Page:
Today, I went to the wrong rendezvous place and had to return home to look up the correct spot, which was Jack Pine Trail. As a result, I was late and the others had started without me. I decided to hang around the first loop checking out the feeders and boardwalk so as not to miss them coming around.
It was a productive wait. The OFNC feeder provided a female Northern Cardinal and male Hairy Woodpecker plus several Mourning Doves. There was also a White-breasted Nuthatch feeding on some orange fungus. The boardwalk, besides being gloriously in the full sun, provided a couple of Blue Jays, lots of Black-capped Chickadees and a cute Eastern Chipmunk. My first migrating Canada Geese honked over.
The others finally showed up, surprised to see me in the lot. There were Tony, Nina, Bob and Al. We headed off to Burnside Pond. We knew it would be frozen, but thought gulls might be on the ice. Just before we got there we spotted a dark Red-tailed Hawk by the side of the road with many Red-winged Blackbirds in attendance. These were my first red-wings of the season!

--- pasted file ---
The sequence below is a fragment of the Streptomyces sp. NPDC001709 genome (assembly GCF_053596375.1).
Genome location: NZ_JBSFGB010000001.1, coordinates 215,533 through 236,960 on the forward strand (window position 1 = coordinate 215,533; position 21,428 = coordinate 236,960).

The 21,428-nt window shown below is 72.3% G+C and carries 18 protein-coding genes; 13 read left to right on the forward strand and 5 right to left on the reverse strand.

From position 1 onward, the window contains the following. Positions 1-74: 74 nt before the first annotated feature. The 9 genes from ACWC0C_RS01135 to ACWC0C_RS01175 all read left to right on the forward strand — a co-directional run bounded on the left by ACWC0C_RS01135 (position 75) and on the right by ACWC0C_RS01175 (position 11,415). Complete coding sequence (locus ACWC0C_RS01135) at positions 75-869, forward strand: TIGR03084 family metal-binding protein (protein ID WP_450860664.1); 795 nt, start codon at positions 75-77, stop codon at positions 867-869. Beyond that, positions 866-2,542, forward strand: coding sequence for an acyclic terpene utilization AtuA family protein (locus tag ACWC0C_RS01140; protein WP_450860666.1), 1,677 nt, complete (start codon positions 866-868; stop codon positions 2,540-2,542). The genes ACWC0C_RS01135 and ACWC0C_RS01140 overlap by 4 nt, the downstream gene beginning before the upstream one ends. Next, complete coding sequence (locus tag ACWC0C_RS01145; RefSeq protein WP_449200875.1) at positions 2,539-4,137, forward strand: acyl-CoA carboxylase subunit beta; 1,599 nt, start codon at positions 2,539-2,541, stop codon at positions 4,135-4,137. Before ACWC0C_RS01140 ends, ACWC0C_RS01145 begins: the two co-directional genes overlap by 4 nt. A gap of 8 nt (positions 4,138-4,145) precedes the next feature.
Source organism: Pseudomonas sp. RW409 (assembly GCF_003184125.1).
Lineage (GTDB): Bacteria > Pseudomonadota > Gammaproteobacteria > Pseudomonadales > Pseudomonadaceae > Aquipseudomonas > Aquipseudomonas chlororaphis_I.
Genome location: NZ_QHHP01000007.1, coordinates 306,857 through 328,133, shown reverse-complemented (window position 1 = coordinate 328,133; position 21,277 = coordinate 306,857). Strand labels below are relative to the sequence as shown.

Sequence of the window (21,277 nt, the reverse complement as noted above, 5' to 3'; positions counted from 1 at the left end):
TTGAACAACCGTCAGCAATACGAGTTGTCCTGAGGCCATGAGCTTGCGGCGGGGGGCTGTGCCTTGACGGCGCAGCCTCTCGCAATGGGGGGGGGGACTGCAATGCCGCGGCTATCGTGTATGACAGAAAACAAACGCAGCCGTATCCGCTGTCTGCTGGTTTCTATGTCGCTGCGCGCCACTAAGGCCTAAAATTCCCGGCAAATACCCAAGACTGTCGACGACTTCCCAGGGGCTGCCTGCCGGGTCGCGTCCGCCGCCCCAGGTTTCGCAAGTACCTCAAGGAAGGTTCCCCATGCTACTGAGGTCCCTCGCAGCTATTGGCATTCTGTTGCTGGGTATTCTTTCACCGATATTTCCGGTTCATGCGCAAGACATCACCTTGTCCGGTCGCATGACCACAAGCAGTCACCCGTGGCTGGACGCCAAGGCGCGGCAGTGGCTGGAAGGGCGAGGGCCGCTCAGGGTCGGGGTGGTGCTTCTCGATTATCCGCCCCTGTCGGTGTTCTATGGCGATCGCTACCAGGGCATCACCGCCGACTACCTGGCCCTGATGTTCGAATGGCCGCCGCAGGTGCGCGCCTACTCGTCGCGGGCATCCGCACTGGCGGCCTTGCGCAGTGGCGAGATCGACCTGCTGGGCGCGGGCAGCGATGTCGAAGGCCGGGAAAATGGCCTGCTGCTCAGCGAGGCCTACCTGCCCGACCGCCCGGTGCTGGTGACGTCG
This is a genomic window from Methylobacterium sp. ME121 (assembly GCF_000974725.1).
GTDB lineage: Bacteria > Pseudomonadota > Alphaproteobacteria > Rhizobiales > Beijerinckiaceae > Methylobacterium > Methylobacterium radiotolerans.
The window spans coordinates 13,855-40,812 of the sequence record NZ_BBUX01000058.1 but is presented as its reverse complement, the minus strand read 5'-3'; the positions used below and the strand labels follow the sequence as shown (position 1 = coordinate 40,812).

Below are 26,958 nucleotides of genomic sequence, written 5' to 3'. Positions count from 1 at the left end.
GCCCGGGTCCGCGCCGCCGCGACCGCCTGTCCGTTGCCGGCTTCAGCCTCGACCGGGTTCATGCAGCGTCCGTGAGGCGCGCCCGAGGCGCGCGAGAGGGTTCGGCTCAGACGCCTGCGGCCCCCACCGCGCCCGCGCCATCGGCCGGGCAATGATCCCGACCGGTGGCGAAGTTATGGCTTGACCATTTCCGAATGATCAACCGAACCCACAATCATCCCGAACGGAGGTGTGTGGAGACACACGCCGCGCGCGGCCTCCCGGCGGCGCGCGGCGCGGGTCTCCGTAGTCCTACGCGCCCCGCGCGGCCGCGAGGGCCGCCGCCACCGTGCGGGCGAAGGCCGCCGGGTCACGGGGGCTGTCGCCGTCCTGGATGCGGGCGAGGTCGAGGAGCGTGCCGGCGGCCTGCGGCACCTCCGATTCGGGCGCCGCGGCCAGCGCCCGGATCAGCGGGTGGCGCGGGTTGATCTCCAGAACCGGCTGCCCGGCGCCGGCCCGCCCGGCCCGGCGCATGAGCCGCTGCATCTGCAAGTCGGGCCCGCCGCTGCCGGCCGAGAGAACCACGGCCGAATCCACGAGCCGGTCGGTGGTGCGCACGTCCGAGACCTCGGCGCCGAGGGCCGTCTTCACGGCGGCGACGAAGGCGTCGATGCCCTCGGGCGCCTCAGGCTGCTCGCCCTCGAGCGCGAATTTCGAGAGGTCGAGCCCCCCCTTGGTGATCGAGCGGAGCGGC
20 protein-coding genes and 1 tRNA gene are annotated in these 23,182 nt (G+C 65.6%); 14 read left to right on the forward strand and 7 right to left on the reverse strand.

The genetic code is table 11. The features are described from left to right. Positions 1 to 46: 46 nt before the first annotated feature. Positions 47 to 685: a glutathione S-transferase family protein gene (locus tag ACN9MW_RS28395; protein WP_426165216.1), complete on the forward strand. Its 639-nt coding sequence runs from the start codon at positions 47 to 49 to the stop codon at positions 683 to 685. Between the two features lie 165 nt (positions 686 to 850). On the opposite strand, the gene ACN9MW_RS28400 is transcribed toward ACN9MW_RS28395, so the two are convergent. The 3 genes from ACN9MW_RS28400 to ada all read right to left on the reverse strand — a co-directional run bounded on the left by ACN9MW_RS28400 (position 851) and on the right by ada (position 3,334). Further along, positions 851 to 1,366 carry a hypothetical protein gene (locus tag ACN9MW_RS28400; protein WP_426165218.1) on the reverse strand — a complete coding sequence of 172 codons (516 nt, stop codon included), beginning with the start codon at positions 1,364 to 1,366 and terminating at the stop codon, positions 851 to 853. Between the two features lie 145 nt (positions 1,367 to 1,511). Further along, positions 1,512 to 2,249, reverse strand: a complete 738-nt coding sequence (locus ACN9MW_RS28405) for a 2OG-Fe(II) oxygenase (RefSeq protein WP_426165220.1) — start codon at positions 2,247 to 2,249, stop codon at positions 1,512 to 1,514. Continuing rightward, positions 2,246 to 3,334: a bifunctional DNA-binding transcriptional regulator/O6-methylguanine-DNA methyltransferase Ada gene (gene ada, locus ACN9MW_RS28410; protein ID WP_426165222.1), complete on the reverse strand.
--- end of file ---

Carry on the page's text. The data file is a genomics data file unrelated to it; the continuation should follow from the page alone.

We got our scopes out as there were indeed many gulls on the ice. While we were scanning, Jane and her grandson, Mitchell, stopped to check out the gulls too. Tony had just spotted a Cackling Goose, so Jane had to get out her bird book to explain it to Mitchell.
There were many Ring-billed Gulls, Herring Gulls and Great Black-backed Gulls. Careful scrutiny revealed a few Glaucous Gulls.
We moved on to Hilda feeders where there were several photographers. There were scads of Common Redpolls and a few American Tree Sparrows. We were looking from the road when a Pileated Woodpecker flew over. Then a couple of American Robins came in to check out the racket being made by a huge bunch of Red-winged Blackbirds, all males. Tony decided to study the redpolls carefully and found three Hoarys among them. But the best find of the day was a leucistic Common Redpoll, which put on a good show for us.
Leucistic Common Redpoll